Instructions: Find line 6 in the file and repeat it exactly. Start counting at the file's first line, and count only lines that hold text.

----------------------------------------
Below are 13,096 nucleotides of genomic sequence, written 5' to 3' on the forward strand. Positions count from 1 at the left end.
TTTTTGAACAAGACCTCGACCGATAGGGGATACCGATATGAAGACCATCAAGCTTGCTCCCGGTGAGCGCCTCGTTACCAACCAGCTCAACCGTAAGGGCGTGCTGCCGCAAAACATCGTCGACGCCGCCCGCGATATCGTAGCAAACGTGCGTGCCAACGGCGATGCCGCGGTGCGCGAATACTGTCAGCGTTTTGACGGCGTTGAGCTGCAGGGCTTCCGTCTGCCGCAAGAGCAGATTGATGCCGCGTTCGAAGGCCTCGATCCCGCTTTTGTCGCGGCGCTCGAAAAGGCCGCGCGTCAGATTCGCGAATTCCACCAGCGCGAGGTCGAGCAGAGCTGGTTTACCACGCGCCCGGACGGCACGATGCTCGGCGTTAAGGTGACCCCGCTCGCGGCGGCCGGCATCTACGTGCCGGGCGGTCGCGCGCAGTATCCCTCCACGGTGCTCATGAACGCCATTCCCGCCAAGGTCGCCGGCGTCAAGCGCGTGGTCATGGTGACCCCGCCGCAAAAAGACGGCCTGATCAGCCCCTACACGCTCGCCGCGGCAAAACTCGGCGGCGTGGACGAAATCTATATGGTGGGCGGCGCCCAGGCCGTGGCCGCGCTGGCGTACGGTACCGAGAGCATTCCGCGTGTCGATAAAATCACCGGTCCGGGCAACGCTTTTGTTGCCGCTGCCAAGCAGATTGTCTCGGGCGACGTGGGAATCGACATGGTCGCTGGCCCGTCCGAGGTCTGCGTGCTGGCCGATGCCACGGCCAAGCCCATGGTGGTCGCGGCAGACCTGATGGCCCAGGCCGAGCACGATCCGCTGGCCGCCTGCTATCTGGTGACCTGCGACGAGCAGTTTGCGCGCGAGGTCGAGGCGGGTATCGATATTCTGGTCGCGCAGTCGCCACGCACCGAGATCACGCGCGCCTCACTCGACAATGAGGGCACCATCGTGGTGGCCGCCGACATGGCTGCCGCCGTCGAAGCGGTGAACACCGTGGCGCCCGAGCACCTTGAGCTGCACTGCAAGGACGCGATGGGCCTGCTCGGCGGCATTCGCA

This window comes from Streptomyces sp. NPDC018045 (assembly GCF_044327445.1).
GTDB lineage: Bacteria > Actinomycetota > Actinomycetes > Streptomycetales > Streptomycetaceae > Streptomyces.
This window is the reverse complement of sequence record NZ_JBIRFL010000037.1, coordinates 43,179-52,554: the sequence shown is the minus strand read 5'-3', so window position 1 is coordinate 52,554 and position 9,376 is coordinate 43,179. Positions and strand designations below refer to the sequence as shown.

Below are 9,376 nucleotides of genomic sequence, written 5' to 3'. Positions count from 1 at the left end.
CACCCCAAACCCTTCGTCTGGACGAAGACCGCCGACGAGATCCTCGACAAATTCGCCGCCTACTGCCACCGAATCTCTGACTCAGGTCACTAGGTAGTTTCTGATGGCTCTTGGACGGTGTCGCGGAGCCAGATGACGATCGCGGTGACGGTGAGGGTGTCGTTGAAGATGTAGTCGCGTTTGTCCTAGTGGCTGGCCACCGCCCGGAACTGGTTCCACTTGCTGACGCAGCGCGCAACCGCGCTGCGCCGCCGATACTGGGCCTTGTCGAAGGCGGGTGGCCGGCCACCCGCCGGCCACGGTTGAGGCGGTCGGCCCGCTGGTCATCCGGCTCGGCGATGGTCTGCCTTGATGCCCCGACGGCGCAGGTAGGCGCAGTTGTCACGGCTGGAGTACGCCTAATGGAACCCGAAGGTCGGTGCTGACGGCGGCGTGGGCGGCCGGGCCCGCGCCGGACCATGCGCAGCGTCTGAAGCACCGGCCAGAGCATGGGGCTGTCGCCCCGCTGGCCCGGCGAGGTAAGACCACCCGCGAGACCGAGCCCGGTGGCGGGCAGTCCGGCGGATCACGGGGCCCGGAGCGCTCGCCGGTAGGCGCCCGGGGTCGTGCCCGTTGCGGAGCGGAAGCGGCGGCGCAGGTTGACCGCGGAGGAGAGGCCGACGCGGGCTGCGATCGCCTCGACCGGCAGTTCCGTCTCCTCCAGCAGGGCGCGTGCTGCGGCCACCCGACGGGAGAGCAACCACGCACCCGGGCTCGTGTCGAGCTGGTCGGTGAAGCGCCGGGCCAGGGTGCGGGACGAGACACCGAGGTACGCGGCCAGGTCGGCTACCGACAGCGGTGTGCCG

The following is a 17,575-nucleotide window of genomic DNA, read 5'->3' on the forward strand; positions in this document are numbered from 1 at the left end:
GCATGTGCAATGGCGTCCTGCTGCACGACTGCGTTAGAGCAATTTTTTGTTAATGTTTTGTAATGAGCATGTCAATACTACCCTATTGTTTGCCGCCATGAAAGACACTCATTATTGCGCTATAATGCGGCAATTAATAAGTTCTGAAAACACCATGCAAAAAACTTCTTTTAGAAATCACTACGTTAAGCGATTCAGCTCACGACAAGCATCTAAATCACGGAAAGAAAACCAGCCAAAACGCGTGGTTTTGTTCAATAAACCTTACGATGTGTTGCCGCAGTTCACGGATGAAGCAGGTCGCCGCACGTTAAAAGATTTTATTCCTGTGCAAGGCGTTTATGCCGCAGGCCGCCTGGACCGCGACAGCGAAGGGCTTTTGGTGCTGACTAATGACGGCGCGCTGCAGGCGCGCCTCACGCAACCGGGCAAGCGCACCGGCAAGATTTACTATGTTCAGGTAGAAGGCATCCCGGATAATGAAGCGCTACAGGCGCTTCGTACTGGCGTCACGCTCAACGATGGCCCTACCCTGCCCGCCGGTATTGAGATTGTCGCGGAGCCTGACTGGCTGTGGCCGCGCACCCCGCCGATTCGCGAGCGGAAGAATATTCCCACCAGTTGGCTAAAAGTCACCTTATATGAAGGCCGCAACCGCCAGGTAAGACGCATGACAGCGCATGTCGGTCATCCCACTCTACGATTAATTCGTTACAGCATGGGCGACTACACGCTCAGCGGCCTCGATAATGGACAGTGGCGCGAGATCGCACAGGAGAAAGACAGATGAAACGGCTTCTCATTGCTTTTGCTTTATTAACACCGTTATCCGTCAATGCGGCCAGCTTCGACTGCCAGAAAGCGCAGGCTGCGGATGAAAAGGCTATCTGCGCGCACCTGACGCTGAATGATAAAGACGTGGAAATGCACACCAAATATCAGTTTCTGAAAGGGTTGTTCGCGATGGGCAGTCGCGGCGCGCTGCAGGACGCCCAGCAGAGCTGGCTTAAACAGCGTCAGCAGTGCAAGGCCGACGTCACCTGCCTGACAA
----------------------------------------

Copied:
Below are 9,376 nucleotides of genomic sequence, written 5' to 3'. Positions count from 1 at the left end.